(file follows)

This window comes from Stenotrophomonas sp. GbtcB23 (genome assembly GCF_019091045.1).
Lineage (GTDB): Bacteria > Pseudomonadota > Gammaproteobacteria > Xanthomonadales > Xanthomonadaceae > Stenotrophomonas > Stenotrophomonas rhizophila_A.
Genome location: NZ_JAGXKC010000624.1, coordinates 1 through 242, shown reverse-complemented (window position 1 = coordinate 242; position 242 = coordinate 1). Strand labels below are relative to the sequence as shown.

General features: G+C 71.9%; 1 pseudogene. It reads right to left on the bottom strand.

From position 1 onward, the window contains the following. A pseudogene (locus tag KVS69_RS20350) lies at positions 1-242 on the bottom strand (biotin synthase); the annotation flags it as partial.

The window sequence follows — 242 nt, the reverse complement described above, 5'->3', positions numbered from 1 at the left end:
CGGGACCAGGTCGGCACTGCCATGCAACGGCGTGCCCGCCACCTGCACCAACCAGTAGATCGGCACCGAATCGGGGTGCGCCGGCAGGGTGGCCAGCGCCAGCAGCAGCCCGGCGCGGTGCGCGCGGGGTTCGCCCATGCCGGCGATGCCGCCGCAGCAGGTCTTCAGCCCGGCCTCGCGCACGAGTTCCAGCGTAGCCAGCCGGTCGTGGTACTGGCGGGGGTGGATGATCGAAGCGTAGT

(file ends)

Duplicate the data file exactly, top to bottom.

This window comes from Stenotrophomonas sp. GbtcB23 (genome assembly GCF_019091045.1).
Lineage (GTDB): Bacteria > Pseudomonadota > Gammaproteobacteria > Xanthomonadales > Xanthomonadaceae > Stenotrophomonas > Stenotrophomonas rhizophila_A.
Genome location: NZ_JAGXKC010000624.1, coordinates 1 through 242, shown reverse-complemented (window position 1 = coordinate 242; position 242 = coordinate 1). Strand labels below are relative to the sequence as shown.

General features: G+C 71.9%; 1 pseudogene. It reads right to left on the bottom strand.

From position 1 onward, the window contains the following. A pseudogene (locus tag KVS69_RS20350) lies at positions 1-242 on the bottom strand (biotin synthase); the annotation flags it as partial.

The window sequence follows — 242 nt, the reverse complement described above, 5'->3', positions numbered from 1 at the left end:
CGGGACCAGGTCGGCACTGCCATGCAACGGCGTGCCCGCCACCTGCACCAACCAGTAGATCGGCACCGAATCGGGGTGCGCCGGCAGGGTGGCCAGCGCCAGCAGCAGCCCGGCGCGGTGCGCGCGGGGTTCGCCCATGCCGGCGATGCCGCCGCAGCAGGTCTTCAGCCCGGCCTCGCGCACGAGTTCCAGCGTAGCCAGCCGGTCGTGGTACTGGCGGGGGTGGATGATCGAAGCGTAGT